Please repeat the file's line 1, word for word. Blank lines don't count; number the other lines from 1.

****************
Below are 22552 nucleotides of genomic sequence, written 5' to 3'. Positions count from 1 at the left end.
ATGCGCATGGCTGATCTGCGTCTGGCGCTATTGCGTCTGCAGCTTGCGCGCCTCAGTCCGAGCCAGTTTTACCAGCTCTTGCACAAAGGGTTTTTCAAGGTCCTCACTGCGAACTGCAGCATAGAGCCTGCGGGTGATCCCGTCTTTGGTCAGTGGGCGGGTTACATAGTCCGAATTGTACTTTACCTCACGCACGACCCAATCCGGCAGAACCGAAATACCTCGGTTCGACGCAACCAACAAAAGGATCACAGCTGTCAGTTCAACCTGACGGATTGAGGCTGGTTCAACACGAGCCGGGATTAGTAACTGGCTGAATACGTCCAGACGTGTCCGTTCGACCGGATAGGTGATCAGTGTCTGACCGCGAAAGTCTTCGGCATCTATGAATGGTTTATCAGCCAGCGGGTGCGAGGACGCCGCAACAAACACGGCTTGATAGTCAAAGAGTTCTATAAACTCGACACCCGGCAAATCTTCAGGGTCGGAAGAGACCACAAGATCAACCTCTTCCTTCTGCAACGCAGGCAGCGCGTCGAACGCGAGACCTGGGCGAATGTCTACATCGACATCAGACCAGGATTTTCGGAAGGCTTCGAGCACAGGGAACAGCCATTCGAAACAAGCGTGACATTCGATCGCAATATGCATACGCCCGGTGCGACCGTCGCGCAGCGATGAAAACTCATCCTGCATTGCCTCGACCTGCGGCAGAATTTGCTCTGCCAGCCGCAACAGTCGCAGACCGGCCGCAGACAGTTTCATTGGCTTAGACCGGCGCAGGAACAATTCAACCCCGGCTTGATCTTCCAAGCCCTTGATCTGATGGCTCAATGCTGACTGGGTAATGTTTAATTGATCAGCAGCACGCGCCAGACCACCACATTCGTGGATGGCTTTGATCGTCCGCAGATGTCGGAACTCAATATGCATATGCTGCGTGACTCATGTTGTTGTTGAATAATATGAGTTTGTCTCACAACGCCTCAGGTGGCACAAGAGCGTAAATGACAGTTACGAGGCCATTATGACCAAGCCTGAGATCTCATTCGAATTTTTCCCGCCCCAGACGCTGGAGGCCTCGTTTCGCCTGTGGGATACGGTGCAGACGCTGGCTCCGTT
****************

Below are 22552 nucleotides of genomic sequence, written 5' to 3'. Positions count from 1 at the left end.